I disagree. Racism and sexism are abhorrent and have no place in the modern world. Young people make mistakes. It is part of growing up. What is important is that they take responsibility for their mistakes and learn from them, such that they are not repeated. Robinson’s suspension was, in my humble opinion at least, correct for two reasons. Firstly, it sent a message to the world that the ECB would not tolerate prejudice and discrimination. Deterrent has an important part to play in any philosophy of punishment. Punishment has no intrinsic value, its value is extrinsic, a result of the good it can serve in helping to make the world a better place. If the consequences for Robinson deter others from acting in a similar way, then his suspension is justified. Secondly, saying sorry is cheap, true repentance is not. Repentance is the act of reviewing one’s action and feeling sincere regret or remorse. Repentance leads to change. Those who truly repent do not repeat their mistakes. Robinson’s suspension pending investigation was justified in order to ascertain whether Robinson is the same person now as he was in 2012/13. Does he still believe these things, but experience has taught him to be more media savvy and better at hiding his views? Or does he truly regret his actions and having learnt from his mistakes is, as maintained by those close to him, a different man to the one sacked by Yorkshire for unprofessionalism ten years previously?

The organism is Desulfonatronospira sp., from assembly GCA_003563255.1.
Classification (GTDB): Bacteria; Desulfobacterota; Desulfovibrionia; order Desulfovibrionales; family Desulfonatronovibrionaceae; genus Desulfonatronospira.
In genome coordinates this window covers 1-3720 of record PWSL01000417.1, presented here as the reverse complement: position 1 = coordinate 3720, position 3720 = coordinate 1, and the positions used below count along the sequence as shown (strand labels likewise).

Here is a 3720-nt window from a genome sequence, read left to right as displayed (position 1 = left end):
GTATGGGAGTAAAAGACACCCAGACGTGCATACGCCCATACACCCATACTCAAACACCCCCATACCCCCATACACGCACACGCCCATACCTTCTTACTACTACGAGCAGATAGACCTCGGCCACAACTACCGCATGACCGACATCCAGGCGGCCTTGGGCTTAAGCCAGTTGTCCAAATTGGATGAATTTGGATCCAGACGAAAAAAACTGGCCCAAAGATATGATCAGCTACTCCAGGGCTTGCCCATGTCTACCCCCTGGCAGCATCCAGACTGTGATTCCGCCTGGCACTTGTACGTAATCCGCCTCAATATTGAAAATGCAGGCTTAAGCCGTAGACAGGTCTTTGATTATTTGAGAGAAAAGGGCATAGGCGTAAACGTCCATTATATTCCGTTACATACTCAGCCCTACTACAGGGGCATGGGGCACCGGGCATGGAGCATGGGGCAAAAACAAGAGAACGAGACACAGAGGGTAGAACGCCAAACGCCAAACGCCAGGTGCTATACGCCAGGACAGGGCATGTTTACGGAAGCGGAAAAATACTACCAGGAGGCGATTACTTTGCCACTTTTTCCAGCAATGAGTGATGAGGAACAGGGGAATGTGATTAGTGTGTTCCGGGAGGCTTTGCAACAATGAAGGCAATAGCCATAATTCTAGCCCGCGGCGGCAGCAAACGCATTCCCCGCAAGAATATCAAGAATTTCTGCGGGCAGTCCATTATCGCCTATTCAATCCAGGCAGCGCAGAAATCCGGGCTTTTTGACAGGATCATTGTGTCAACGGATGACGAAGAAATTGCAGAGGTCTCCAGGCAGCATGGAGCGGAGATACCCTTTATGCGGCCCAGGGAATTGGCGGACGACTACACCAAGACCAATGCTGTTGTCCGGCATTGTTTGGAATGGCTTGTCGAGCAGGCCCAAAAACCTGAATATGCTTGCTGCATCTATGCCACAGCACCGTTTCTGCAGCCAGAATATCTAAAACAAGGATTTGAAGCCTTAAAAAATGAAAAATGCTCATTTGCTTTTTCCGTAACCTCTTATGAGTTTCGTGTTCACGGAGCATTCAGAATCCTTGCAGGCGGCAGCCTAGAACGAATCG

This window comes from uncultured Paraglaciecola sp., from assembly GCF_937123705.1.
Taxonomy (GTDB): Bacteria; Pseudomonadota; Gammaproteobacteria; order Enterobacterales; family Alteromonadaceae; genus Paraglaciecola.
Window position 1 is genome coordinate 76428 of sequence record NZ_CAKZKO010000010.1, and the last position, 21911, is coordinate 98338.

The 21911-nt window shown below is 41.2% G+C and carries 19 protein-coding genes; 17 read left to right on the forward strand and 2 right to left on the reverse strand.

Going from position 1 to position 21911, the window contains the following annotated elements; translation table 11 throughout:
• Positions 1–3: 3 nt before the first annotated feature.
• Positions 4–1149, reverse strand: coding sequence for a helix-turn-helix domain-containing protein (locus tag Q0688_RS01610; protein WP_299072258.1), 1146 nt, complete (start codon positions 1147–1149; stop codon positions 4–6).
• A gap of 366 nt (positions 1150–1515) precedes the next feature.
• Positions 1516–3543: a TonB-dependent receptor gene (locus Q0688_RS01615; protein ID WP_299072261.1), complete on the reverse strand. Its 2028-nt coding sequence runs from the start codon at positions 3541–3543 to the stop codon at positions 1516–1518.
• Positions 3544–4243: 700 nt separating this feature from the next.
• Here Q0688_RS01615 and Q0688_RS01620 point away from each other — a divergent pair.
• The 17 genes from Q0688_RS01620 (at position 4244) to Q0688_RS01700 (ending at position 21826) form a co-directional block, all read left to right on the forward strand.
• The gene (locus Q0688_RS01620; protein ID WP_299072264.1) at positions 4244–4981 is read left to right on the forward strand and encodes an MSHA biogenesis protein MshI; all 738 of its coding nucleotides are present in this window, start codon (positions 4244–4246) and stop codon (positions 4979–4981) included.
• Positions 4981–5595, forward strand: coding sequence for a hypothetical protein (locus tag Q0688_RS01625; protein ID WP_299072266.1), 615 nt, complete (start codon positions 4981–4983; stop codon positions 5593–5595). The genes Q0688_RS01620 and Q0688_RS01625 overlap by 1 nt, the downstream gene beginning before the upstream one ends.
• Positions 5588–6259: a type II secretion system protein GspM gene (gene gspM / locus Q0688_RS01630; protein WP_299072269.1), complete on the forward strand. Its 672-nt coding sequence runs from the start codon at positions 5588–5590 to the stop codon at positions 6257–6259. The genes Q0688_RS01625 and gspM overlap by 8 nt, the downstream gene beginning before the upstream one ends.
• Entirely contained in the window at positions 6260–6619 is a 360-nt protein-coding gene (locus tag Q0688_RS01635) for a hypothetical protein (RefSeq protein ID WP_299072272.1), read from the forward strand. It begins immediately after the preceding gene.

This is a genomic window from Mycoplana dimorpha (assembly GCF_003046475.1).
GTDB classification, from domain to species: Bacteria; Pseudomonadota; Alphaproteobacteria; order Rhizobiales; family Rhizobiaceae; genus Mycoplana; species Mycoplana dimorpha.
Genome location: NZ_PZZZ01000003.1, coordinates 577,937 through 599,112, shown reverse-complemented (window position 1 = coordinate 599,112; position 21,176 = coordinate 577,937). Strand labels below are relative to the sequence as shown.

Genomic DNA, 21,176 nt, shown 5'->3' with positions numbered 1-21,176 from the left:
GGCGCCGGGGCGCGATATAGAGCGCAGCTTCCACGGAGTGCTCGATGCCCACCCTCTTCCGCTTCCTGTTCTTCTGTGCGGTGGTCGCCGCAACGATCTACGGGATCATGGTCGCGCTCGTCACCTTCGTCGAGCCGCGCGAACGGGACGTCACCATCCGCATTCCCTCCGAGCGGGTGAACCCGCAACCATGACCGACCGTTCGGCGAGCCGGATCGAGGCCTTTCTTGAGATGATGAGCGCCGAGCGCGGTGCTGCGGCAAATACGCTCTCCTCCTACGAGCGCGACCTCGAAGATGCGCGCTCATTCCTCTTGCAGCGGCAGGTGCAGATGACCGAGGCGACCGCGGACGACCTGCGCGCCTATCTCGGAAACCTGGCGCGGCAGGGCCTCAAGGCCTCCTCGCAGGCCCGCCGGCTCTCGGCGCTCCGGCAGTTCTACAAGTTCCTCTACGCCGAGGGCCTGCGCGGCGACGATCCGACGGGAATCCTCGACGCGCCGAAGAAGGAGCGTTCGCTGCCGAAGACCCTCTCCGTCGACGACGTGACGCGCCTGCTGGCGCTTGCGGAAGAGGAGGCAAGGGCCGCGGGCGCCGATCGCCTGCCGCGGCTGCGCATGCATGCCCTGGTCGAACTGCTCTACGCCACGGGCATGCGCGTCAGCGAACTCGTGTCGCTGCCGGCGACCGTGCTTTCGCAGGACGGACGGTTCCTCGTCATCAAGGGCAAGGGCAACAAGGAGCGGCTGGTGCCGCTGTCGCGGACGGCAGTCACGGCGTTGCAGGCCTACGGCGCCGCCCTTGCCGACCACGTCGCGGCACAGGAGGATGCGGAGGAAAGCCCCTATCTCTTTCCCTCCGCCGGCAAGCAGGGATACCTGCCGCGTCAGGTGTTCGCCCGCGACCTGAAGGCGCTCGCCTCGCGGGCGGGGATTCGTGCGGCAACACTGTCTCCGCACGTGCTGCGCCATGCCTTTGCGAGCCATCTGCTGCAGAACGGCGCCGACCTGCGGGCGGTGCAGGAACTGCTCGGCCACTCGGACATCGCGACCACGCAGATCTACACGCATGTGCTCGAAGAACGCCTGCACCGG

Whatever the truth, the trials of Ollie Robinson are a powerful lesson to us all about the perils of social media. 

Despite his stand-out debut performance and whatever the outcome of the investigation which may rightly conclude that the 27-year-old man should not be punished for the sins of the boy, Robinson could well have represented his country for the last time. The next opportunity for him to play test cricket is against India in August by that point Ben Stokes, Chris Woakes and Sam Curran will all be available for selection again, so even if Robinson is available his path back into the team could be blocked. There could be lasting ramifications for something posted on social media ten years earlier.